Electronic Design

Bob's Mailbox

Dear Bob: I have a little microcontroller circuit powered from a 115-V ac to 24-V dc supply that is then further stepped down to 5 V with a buck converter. An RS-232 converter, whose switched capacitors give 8-V swing, is used to communicate to a PC. The problem I have is that connecting to a grounded PC has blown out the serial port on the PC. We grounded the common in the circuit and have had no problems since.

I'm looking to understand what possibly could have happened. Could the 24-V supply have floated up and accumulated enough charge to blow out the port? If so, how does this happen? I have also seen in many circuits a 1-M½ or larger resistor and a 0.01-µF capacitor in parallel tied between the power-supply common and earth ground. Is there some standard or something else I missed that suggests this? Can you please enlighten me or point me to a reference? Thanks.

  • Jeff Siefke (via e-mail)
  • Pease: I am not an expert on this, but I can make a guess.
    (A) The ground of the RS-232's supply must have floated up to a high voltage, perhaps more than 100 V. There probably was something like a 0.01-µF capacitor, as you suggested.
    (B) When the pins of the connector were connected to the serial port, the ground pin (or pins) did not connect first. (If it had, it would have resulted in no harm.)
    (C) In a well-designed system, the ground pin (or pins) would be longer than the signal pins, so it couldn't help but connect first. If the signal pin connected first, that might cause some harm. And it did.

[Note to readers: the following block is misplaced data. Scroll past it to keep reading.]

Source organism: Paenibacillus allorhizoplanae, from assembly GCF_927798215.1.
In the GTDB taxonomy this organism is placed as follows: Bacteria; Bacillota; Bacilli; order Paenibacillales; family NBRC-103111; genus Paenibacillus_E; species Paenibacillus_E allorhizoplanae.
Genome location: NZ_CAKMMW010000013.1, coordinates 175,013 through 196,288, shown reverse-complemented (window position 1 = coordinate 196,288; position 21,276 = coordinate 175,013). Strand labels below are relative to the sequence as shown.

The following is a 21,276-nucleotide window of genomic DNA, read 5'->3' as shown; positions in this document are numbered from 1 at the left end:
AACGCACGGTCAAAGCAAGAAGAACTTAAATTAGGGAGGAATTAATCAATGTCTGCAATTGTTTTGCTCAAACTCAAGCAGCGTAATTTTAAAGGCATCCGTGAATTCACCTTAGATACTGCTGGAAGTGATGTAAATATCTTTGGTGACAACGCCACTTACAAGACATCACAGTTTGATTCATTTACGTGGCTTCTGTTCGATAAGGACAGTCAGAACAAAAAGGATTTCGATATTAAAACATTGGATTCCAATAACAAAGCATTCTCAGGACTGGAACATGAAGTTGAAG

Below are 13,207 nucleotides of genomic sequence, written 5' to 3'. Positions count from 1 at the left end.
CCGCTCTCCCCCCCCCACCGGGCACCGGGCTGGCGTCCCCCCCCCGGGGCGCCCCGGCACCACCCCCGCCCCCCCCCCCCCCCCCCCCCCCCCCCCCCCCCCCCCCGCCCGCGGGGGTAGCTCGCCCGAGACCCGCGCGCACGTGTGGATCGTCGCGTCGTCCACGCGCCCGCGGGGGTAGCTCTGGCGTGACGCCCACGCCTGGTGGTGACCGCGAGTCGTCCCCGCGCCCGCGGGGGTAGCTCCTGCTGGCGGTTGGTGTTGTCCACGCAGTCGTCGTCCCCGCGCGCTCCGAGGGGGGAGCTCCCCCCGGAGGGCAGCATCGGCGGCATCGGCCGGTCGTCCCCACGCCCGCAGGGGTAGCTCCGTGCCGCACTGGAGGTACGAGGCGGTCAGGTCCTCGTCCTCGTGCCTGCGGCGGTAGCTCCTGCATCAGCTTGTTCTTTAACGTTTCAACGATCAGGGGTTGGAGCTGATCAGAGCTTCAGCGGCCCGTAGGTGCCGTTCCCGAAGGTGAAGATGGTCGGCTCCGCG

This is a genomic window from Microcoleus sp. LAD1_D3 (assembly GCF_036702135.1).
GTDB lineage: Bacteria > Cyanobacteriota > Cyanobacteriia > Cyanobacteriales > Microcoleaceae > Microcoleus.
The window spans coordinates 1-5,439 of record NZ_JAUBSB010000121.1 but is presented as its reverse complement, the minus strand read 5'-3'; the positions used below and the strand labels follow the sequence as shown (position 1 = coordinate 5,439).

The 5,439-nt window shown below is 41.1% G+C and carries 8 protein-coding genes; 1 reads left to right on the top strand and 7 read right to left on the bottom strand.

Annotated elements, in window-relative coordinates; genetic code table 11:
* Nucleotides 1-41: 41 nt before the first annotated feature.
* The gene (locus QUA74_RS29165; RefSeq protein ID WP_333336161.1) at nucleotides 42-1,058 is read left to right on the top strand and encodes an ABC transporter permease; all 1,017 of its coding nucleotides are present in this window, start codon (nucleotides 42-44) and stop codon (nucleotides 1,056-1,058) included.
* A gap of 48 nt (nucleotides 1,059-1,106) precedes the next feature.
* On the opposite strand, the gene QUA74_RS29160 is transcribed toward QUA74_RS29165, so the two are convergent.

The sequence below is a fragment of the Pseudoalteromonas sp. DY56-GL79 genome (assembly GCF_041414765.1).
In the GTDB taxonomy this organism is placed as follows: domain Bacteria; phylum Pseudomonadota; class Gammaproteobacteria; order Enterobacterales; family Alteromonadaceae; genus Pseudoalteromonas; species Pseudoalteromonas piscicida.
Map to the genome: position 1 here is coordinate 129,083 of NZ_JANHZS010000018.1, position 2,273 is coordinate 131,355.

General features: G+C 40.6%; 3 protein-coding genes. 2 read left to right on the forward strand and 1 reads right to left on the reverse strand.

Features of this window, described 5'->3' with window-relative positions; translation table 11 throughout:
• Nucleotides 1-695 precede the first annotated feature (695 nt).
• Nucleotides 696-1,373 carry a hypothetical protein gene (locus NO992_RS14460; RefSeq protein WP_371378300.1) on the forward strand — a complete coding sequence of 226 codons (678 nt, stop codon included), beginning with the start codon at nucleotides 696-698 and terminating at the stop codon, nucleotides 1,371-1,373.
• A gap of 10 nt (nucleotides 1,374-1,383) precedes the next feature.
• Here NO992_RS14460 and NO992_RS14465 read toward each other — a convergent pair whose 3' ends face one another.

(D) A well-designed serial port ought to have 1 k½ in series with the inputs, going over to some protect diodes. But these days, everybody leaves protection components out of their computers because "it's too expensive" or because "extra components hurt reliability." That sounds like enough to explain it.

Hi Bob: I was teaching a unit on transistor amplifiers yesterday, and a student asked me why transistors are labeled as Q1, Q2, Q3... in schematic diagrams. So as an old timer with a wealth of trivia, why the letter Q for transistors? Love your Electronic Design column.

  • Michael Halbern (via e-mail)
  • Pease: When vacuum-tube circuits were developed, all the other letters were used to identify Transformers, (Vacuum) Tubes, Diodes, Rs, Cs, Ls—and Q was left over for " miscellaneous." When transistors came along, they were about as miscellaneous as you could get, so they became Qs.

Hello Bob: Last night I was replacing the CR2032 battery in an inexpensive digital tire-pressure gauge, when the small liquidcrystal display fell out. On closer inspection, I found it had no wires or electrical contacts whatsoever. I was able to sandwich the LCD and two associated foam pieces back between the PC board and the housing, and it worked. How do they do that?

  • Steve Goss (via e-mail)
  • Pease: The foam is made of alternate vertical stripes of conductive and insulating foam. Both are kinda squishy. The pitch of these is like 10 times smaller than the pitch of the electrodes on the PC board and the LCD. And I bet you can see these, presuming you look real close.

Dear Bob: Read with interest your experiences and recommendations on napping (ELECTRONIC DESIGN, May 12, 2005, p. 20). When I am caught by my boss with head on desk later this afternoon, I shall be sure to have on hand your invaluable guide to use in self-defense.

  • Howard Jones (via e-mail)
  • Pease: No, all you have to do is lift up your head, lift up your eyes, lower your eyes, and say, "Amen." Then stand up and ask your boss what you can do for him. Of course, this doesn't work very well if you're snoring!

See Associated Figure

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